The Oklahoma Board of Agriculture on Tuesday approved proposals for new or expanding poultry operations requiring them to be a certain distance away from homes and schools, but some eastern Oklahoma residents say the plan doesn't go far enough. The board voted 3-2 for the rules that include "setback" requirements that operations with fewer than 150,000 birds be at least 500 feet from homes and larger operations be at least 1,000 feet away. All operations must be at least 1,500 feet from schools.All operations must be 200 feet from streams, 100 feet from private wells and 500 feet from public wells.The proposal now goes to the Legislature and, if approved and signed by the governor, would go into effect in September.
The chief economist for the American Farm Bureau Federation says the worst threat to farmers currently is a general economic recession. It’s because so many farmers have now become dependent on off-farm income to make ends meet and stay in operation. Farm Bureau’s Chief Economist, John Newton, spoke during a panel of ag economists’ discussion at the Crop Insurance Industry Convention. “Farm lenders say the reason why we can continue to do what we are doing is off-farm income,” Newton says. “It’s off-farm income that allows folks to continue to farm. Lenders are really concerned about a slowdown in the U.S. economy.”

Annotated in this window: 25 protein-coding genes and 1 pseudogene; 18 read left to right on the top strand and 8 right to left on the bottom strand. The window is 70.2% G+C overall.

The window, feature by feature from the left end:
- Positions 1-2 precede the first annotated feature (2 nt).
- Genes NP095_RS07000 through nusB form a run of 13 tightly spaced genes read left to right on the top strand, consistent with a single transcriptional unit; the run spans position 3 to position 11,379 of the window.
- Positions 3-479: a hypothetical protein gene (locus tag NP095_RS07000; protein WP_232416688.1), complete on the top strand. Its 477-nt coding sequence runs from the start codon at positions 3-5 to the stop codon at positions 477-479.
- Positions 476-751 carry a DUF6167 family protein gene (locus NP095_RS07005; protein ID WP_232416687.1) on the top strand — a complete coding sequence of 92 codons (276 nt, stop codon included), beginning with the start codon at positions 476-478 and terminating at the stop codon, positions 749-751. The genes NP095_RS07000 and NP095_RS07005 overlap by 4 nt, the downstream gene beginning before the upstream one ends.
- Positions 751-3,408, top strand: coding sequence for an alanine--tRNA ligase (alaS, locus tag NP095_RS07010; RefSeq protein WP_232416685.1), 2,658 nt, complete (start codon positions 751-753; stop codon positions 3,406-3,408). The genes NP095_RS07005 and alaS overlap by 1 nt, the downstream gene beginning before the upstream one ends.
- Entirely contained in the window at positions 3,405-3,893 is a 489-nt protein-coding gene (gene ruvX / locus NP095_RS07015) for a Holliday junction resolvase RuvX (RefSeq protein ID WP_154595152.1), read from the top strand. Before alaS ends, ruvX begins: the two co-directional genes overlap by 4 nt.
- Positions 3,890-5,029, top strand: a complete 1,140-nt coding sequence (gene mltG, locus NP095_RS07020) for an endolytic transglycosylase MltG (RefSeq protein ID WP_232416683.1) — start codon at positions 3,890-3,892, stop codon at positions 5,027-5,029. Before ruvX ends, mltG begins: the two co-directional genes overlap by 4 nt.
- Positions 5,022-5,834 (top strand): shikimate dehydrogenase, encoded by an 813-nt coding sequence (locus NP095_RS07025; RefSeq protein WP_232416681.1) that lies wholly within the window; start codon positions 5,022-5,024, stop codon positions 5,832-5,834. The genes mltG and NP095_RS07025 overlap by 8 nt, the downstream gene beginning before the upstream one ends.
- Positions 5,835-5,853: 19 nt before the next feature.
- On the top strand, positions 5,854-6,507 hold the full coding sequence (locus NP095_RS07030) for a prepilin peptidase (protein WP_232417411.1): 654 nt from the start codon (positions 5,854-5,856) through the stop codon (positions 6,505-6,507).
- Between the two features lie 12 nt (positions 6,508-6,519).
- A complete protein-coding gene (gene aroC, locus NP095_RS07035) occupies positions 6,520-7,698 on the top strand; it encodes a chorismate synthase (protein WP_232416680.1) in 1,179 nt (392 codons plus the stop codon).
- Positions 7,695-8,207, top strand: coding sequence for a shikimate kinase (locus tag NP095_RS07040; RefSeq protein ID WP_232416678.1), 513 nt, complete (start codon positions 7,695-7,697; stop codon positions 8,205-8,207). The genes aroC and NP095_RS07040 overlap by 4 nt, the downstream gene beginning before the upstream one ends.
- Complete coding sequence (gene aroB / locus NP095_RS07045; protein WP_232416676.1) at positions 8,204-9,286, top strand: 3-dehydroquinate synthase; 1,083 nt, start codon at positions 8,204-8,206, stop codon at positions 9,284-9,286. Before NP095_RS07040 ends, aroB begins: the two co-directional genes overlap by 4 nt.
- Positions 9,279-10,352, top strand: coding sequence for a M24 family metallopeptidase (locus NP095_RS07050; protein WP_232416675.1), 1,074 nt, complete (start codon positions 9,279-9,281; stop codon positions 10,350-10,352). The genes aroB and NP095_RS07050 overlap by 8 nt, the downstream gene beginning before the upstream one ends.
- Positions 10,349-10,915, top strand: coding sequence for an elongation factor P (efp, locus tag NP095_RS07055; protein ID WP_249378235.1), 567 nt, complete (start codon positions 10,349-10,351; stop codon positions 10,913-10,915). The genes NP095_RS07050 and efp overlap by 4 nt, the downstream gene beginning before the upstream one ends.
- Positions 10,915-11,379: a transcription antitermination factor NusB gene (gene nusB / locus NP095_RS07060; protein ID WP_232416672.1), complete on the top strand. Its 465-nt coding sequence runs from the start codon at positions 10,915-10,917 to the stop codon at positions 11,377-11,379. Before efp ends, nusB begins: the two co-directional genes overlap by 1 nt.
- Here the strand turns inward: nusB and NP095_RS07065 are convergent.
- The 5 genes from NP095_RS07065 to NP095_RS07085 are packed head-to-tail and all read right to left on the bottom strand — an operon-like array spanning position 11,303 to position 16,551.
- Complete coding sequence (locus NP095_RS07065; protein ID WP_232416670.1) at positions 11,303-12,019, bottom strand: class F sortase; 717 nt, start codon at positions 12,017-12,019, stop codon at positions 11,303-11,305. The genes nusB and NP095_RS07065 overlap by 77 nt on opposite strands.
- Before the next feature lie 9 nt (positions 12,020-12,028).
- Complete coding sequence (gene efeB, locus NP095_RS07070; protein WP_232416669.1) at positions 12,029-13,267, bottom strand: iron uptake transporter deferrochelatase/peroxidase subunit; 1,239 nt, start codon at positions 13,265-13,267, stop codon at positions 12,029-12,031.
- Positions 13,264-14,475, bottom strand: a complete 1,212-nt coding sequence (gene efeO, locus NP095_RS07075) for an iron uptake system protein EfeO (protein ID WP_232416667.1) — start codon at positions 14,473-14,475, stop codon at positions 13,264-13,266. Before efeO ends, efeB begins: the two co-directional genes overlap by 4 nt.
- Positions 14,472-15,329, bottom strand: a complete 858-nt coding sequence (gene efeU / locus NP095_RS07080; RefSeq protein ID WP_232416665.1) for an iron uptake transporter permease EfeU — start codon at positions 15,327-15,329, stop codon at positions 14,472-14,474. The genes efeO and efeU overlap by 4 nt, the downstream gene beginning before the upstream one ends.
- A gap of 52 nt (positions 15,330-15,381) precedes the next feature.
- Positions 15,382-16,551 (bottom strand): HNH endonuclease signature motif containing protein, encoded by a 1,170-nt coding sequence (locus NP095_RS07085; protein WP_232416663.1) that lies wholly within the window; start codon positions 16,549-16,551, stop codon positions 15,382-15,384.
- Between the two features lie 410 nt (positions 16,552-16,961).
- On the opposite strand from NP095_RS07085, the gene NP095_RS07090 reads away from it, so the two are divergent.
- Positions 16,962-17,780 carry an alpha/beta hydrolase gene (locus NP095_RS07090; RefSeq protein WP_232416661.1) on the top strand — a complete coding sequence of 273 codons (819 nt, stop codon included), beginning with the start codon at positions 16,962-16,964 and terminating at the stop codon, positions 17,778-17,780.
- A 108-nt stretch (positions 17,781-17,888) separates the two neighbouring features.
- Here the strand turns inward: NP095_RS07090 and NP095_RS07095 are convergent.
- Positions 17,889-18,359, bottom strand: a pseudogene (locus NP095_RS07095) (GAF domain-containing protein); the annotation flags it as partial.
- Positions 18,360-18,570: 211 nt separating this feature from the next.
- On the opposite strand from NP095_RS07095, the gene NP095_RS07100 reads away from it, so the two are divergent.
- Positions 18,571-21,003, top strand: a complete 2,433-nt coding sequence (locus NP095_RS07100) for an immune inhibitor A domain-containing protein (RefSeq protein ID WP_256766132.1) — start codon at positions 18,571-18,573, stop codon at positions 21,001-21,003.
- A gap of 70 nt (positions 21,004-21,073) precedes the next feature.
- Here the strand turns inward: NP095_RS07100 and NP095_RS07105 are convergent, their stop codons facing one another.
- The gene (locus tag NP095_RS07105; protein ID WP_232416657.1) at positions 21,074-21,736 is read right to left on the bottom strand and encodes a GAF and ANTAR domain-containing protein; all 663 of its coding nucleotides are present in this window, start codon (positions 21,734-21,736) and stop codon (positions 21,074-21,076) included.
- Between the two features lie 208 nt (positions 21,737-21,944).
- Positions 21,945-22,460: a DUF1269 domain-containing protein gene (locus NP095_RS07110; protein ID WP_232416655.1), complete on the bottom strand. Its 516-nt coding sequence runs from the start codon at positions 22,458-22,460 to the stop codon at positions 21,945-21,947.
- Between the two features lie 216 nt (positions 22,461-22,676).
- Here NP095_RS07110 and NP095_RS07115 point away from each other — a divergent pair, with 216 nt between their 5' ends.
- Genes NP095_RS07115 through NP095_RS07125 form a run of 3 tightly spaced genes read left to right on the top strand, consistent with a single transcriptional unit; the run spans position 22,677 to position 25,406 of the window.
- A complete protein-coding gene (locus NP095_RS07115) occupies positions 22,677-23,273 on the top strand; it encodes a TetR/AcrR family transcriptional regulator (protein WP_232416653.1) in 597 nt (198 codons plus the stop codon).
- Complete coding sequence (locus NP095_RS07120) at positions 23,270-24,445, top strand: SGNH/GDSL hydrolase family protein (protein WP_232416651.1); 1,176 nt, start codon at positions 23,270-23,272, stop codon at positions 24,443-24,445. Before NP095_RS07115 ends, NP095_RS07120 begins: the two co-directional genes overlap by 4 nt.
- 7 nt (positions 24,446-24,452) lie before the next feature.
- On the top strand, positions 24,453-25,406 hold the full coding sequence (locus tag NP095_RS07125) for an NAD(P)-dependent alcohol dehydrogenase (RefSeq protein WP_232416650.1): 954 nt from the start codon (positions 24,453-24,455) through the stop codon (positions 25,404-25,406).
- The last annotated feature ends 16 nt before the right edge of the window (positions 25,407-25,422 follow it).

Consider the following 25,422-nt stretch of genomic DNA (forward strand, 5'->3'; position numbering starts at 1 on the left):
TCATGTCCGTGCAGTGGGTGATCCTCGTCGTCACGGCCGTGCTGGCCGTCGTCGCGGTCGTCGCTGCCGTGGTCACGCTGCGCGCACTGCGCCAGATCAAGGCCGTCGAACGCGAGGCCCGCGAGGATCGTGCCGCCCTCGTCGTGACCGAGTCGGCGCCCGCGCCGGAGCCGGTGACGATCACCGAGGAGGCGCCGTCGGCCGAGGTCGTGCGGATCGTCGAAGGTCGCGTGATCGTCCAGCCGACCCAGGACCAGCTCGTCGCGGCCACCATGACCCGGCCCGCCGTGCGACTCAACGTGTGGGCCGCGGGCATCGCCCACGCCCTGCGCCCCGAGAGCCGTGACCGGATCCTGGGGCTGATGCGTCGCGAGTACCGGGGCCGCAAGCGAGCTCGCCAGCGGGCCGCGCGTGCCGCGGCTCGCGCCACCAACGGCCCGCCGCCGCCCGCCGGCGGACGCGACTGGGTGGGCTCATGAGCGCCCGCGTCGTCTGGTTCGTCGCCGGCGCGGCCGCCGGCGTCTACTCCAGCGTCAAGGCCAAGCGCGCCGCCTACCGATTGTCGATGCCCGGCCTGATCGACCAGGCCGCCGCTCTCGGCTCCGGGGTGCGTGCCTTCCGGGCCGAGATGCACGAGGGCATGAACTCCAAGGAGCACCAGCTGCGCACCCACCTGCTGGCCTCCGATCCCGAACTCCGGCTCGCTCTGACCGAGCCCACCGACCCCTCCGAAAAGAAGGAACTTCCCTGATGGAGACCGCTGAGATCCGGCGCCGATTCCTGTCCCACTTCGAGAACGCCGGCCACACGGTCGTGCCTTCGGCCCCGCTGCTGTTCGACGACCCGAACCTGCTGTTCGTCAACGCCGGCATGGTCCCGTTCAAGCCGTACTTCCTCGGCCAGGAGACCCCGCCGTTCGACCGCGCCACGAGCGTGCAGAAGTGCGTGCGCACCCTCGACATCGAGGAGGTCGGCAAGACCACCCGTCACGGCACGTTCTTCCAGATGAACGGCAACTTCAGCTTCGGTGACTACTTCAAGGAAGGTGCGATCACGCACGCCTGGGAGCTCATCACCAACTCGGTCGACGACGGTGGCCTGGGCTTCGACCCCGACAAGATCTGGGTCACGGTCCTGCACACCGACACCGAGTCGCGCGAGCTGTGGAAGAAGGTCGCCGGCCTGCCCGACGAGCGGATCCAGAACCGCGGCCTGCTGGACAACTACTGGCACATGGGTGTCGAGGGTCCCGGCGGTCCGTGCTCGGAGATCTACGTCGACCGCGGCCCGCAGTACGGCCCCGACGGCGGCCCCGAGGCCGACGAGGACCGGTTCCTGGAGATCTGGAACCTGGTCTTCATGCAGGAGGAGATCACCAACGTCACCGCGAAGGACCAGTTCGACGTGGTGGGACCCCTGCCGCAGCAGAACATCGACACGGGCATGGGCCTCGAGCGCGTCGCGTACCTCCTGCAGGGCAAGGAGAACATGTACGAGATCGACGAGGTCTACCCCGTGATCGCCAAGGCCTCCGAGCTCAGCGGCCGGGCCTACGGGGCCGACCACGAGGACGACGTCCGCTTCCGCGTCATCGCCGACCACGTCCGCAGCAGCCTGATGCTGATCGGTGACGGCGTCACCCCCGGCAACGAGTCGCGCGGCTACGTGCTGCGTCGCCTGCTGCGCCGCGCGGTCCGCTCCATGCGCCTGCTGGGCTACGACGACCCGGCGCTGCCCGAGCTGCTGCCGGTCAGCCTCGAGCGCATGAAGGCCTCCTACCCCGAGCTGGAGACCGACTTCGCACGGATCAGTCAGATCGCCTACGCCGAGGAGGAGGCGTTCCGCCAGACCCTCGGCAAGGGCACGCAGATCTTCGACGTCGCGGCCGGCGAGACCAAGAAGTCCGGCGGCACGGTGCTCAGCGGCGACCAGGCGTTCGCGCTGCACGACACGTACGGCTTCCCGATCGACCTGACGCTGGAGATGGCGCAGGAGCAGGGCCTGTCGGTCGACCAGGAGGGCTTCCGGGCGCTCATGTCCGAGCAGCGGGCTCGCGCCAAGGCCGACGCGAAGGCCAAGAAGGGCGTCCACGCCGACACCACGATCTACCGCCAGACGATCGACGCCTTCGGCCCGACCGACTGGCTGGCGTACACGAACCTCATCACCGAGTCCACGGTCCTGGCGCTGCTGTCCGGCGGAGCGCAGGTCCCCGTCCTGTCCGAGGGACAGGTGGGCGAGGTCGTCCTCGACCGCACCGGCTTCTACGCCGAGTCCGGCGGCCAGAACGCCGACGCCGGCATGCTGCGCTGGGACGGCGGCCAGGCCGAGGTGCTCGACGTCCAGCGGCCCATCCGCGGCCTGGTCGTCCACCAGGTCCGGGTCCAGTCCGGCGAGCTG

It’s no secret agriculture is struggling, and dairies are bearing the heaviest burden. One state official said farmer stress levels are “at least as bad” as they were during the 1980s agriculture crisis.Low prices and an oversupply of milk have caused hundreds of Wisconsin dairies to close. And it’s not just dairy farms. It’s hard to find a commodity that isn’t in a rut.Some farms close because of tough financial conditions. Others have no successor. Land is absorbed by a neighbor farmer or sold for development.Whatever the reason, when a farm vanishes, it means one more person leaving agricultural production and searching for career reinvention.